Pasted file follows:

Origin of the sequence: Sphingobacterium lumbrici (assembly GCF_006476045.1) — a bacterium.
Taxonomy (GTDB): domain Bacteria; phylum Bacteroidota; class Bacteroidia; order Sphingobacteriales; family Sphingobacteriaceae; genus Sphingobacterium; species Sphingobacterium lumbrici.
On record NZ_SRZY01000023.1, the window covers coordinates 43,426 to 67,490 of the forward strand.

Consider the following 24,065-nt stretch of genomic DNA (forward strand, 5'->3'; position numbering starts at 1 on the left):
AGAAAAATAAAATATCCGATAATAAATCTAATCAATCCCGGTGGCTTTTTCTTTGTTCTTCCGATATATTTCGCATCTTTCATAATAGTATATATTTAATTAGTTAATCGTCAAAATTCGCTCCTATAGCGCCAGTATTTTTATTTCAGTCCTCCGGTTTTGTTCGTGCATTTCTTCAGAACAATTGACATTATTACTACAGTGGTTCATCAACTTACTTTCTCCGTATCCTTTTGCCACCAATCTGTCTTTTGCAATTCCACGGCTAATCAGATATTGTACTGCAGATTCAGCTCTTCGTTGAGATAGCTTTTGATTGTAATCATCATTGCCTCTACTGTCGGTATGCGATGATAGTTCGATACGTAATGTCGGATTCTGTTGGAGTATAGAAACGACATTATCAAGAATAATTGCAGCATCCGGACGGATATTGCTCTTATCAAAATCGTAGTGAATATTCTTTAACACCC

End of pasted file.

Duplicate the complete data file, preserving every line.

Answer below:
Origin of the sequence: Sphingobacterium lumbrici (assembly GCF_006476045.1) — a bacterium.
Taxonomy (GTDB): domain Bacteria; phylum Bacteroidota; class Bacteroidia; order Sphingobacteriales; family Sphingobacteriaceae; genus Sphingobacterium; species Sphingobacterium lumbrici.
On record NZ_SRZY01000023.1, the window covers coordinates 43,426 to 67,490 of the forward strand.

Consider the following 24,065-nt stretch of genomic DNA (forward strand, 5'->3'; position numbering starts at 1 on the left):
AGAAAAATAAAATATCCGATAATAAATCTAATCAATCCCGGTGGCTTTTTCTTTGTTCTTCCGATATATTTCGCATCTTTCATAATAGTATATATTTAATTAGTTAATCGTCAAAATTCGCTCCTATAGCGCCAGTATTTTTATTTCAGTCCTCCGGTTTTGTTCGTGCATTTCTTCAGAACAATTGACATTATTACTACAGTGGTTCATCAACTTACTTTCTCCGTATCCTTTTGCCACCAATCTGTCTTTTGCAATTCCACGGCTAATCAGATATTGTACTGCAGATTCAGCTCTTCGTTGAGATAGCTTTTGATTGTAATCATCATTGCCTCTACTGTCGGTATGCGATGATAGTTCGATACGTAATGTCGGATTCTGTTGGAGTATAGAAACGACATTATCAAGAATAATTGCAGCATCCGGACGGATATTGCTCTTATCAAAATCGTAGTGAATATTCTTTAACACCC